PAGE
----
School begins education effort for referendum

Published 12:00 am Tuesday, October 8, 2002

The Albert Lea school board had their first public meeting to inform area residents about the levy referendum they will see on the November ballot.

“We are hoping that people will come to these meetings,” said Ken Petersen, the chair of the board. “We want people to be educated and get the facts before they vote.”

The board will be having five more of the public forum meetings throughout October (14, 15, 21, 22 and 24) at several local schools as well as Brookside Education Center.

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The board’s meetings are informal, according to Petersen. Information is given out and attendees are encouraged to ask questions to board members and TEAM (Together Education Achieves More) members. These question-and-answer sessions are done in a one-on-one fashion at tables around the meeting space.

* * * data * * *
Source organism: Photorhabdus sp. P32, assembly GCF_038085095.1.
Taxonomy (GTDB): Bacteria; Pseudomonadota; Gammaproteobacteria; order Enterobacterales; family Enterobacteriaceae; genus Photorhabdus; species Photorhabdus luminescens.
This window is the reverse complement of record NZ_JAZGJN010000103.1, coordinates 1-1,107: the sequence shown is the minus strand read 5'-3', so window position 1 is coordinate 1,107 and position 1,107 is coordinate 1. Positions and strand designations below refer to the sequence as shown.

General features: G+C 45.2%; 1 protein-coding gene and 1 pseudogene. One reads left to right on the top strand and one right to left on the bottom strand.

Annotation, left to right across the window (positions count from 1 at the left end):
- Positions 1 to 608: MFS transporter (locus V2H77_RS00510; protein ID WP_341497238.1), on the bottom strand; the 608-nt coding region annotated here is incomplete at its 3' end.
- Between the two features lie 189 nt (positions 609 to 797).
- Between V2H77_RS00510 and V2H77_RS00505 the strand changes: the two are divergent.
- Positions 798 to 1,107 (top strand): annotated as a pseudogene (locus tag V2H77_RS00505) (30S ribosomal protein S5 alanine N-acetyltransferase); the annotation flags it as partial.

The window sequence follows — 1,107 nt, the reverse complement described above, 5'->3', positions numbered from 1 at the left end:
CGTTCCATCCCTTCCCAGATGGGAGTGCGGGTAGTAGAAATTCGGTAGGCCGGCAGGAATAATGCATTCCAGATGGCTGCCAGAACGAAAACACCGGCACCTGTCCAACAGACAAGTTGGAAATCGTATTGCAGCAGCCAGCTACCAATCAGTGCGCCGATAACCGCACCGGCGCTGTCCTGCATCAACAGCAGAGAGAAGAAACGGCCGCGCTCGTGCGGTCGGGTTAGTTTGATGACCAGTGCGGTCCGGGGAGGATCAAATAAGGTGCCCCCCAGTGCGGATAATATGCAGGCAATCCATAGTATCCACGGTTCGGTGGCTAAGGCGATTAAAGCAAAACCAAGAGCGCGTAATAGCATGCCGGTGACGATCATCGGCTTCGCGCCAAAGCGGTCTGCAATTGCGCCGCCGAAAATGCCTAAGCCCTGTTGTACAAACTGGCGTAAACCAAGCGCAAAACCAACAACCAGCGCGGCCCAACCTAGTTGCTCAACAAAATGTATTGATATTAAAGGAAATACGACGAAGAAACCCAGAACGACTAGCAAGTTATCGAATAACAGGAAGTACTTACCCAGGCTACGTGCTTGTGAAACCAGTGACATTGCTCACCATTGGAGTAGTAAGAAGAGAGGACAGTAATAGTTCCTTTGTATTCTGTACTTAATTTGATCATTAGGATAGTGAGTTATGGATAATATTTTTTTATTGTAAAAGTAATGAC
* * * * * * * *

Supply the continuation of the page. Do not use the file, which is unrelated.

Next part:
“We are trying to make people feel free to ask any questions they have about the referendum,” said Petersen. “Many people find it easier to speak when they are one-on-one rather than in a big group setting.”

TEAM has been handing out brochures and stepping up their campaigning. In their brochure is a list of possible school cuts, which they have compiled from speaking with the district.

According to the brochure, there would be increases in the number of students enrolled in all classes, including math, English, science and social studies. It also says that one elementary school would be closed, seven elementary and seven junior high and high school teachers would lose their jobs, funding for arts and athletics would be diminished and study halls would increase.

Also during Monday’s school board meeting:

The board passed a resolution to carry over $13,358 in unused money from the 2001-2002 budget into the 2003-2003 budget.

The money was part of almost $30,000 in unspent money for that ’01/’02 budget, according to Mark Stotts.

Stotts said that the left over money has been due to a fiscally well-managed athletic department.

One reason the extra money is needed, according to Stotts, is because an increase in the size of the football team has required two buses for their trips instead of one.

Superintendent Dave Prescott added that many other sports have needed more money for transportation this year as well.